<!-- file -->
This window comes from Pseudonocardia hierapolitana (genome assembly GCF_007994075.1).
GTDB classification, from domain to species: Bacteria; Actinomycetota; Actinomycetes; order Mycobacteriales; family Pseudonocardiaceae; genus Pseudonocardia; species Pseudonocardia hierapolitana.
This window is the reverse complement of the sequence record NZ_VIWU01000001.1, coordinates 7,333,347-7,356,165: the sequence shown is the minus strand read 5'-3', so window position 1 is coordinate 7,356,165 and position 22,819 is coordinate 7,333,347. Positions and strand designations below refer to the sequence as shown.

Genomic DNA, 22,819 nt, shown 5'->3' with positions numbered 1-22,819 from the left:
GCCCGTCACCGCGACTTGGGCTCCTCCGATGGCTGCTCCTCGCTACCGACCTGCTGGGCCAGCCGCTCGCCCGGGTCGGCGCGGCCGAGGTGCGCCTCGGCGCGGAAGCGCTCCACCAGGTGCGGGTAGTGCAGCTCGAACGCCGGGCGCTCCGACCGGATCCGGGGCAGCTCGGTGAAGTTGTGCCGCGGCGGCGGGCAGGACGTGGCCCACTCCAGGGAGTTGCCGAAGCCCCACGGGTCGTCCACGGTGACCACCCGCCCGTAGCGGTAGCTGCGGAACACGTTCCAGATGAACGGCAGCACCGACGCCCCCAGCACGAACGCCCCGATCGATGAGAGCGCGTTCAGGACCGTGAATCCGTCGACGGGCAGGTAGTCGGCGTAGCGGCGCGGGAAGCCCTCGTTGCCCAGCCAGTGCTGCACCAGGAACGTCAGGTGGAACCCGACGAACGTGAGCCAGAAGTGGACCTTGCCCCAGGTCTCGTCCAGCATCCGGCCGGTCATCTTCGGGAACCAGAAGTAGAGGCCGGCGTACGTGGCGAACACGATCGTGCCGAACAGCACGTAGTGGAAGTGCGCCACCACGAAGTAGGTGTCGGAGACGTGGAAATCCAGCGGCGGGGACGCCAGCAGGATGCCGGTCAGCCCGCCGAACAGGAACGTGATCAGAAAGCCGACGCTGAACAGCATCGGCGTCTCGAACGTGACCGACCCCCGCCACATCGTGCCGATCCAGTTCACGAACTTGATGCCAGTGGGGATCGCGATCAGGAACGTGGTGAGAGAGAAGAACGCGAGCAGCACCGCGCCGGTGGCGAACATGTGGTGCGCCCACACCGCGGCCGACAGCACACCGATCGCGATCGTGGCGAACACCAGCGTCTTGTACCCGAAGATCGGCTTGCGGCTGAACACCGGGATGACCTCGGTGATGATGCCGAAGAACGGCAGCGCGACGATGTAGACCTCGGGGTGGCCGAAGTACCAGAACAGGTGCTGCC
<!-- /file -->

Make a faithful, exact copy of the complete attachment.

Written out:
This window comes from Pseudonocardia hierapolitana (genome assembly GCF_007994075.1).
GTDB classification, from domain to species: Bacteria; Actinomycetota; Actinomycetes; order Mycobacteriales; family Pseudonocardiaceae; genus Pseudonocardia; species Pseudonocardia hierapolitana.
This window is the reverse complement of the sequence record NZ_VIWU01000001.1, coordinates 7,333,347-7,356,165: the sequence shown is the minus strand read 5'-3', so window position 1 is coordinate 7,356,165 and position 22,819 is coordinate 7,333,347. Positions and strand designations below refer to the sequence as shown.

Genomic DNA, 22,819 nt, shown 5'->3' with positions numbered 1-22,819 from the left:
GCCCGTCACCGCGACTTGGGCTCCTCCGATGGCTGCTCCTCGCTACCGACCTGCTGGGCCAGCCGCTCGCCCGGGTCGGCGCGGCCGAGGTGCGCCTCGGCGCGGAAGCGCTCCACCAGGTGCGGGTAGTGCAGCTCGAACGCCGGGCGCTCCGACCGGATCCGGGGCAGCTCGGTGAAGTTGTGCCGCGGCGGCGGGCAGGACGTGGCCCACTCCAGGGAGTTGCCGAAGCCCCACGGGTCGTCCACGGTGACCACCCGCCCGTAGCGGTAGCTGCGGAACACGTTCCAGATGAACGGCAGCACCGACGCCCCCAGCACGAACGCCCCGATCGATGAGAGCGCGTTCAGGACCGTGAATCCGTCGACGGGCAGGTAGTCGGCGTAGCGGCGCGGGAAGCCCTCGTTGCCCAGCCAGTGCTGCACCAGGAACGTCAGGTGGAACCCGACGAACGTGAGCCAGAAGTGGACCTTGCCCCAGGTCTCGTCCAGCATCCGGCCGGTCATCTTCGGGAACCAGAAGTAGAGGCCGGCGTACGTGGCGAACACGATCGTGCCGAACAGCACGTAGTGGAAGTGCGCCACCACGAAGTAGGTGTCGGAGACGTGGAAATCCAGCGGCGGGGACGCCAGCAGGATGCCGGTCAGCCCGCCGAACAGGAACGTGATCAGAAAGCCGACGCTGAACAGCATCGGCGTCTCGAACGTGACCGACCCCCGCCACATCGTGCCGATCCAGTTCACGAACTTGATGCCAGTGGGGATCGCGATCAGGAACGTGGTGAGAGAGAAGAACGCGAGCAGCACCGCGCCGGTGGCGAACATGTGGTGCGCCCACACCGCGGCCGACAGCACACCGATCGCGATCGTGGCGAACACCAGCGTCTTGTACCCGAAGATCGGCTTGCGGCTGAACACCGGGATGACCTCGGTGATGATGCCGAAGAACGGCAGCGCGACGATGTAGACCTCGGGGTGGCCGAAGTACCAGAACAGGTGCTGCC